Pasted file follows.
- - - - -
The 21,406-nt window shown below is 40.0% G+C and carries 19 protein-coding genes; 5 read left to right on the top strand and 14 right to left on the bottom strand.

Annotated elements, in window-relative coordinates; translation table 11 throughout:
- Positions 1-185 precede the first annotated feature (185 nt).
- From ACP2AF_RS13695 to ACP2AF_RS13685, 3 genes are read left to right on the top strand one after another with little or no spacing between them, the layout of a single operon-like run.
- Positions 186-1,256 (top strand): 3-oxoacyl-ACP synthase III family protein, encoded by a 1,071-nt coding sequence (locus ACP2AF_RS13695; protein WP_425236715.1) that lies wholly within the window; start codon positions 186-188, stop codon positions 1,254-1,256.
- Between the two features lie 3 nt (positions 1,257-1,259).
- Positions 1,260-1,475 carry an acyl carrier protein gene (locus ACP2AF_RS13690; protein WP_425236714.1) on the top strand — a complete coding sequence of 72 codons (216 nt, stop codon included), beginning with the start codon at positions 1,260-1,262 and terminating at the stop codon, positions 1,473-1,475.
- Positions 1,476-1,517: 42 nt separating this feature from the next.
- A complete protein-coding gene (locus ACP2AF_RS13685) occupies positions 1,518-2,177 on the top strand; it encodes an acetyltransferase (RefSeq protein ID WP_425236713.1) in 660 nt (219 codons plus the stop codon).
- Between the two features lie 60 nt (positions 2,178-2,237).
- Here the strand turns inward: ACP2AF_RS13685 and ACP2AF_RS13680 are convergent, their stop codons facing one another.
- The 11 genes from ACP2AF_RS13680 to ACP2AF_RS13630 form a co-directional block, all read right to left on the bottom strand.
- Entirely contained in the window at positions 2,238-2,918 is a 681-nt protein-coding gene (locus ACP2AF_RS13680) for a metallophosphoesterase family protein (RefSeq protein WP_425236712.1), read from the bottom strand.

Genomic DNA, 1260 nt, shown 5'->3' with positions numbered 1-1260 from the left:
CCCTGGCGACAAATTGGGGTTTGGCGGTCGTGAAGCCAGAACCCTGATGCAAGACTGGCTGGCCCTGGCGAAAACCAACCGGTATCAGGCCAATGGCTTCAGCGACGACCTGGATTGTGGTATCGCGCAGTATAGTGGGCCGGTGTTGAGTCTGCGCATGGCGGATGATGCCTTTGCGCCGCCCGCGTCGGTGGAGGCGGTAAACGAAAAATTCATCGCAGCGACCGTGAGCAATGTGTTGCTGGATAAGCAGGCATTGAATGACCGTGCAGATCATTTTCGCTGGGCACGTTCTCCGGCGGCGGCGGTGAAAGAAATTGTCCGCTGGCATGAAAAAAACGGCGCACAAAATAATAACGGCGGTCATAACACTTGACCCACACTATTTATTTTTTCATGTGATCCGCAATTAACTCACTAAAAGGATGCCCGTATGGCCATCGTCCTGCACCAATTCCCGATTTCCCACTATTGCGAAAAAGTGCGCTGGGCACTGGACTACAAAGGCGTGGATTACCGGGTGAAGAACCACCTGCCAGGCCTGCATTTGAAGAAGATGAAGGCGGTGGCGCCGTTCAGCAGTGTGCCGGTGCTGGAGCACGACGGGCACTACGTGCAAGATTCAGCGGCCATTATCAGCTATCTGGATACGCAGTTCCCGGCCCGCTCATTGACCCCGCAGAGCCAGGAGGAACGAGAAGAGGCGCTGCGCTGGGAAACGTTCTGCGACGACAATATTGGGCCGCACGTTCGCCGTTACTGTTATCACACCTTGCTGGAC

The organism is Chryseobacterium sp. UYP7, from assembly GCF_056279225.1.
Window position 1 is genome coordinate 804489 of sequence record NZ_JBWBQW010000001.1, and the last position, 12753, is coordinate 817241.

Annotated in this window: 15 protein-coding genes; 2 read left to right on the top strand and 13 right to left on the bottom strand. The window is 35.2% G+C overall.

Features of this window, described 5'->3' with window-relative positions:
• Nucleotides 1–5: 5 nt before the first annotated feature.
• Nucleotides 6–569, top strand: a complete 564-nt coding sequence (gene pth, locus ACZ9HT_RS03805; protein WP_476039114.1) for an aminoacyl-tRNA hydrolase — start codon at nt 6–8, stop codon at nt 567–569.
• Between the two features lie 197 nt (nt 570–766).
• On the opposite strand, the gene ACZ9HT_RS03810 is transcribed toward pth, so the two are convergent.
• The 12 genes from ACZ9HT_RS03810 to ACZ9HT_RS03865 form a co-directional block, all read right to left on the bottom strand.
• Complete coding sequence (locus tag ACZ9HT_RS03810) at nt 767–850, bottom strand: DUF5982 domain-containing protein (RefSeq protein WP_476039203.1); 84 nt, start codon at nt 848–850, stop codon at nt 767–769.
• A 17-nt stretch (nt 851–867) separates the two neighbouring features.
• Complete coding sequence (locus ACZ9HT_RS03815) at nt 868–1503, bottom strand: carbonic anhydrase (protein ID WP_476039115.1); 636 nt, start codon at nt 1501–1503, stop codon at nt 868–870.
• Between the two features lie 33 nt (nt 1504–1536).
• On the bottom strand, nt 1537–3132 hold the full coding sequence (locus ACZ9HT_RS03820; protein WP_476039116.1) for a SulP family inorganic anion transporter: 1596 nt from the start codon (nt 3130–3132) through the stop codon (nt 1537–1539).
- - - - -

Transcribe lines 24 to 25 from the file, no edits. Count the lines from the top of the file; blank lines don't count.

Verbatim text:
• The 12 genes from ACZ9HT_RS03810 to ACZ9HT_RS03865 form a co-directional block, all read right to left on the bottom strand.
• Complete coding sequence (locus tag ACZ9HT_RS03810) at nt 767–850, bottom strand: DUF5982 domain-containing protein (RefSeq protein WP_476039203.1); 84 nt, start codon at nt 848–850, stop codon at nt 767–769.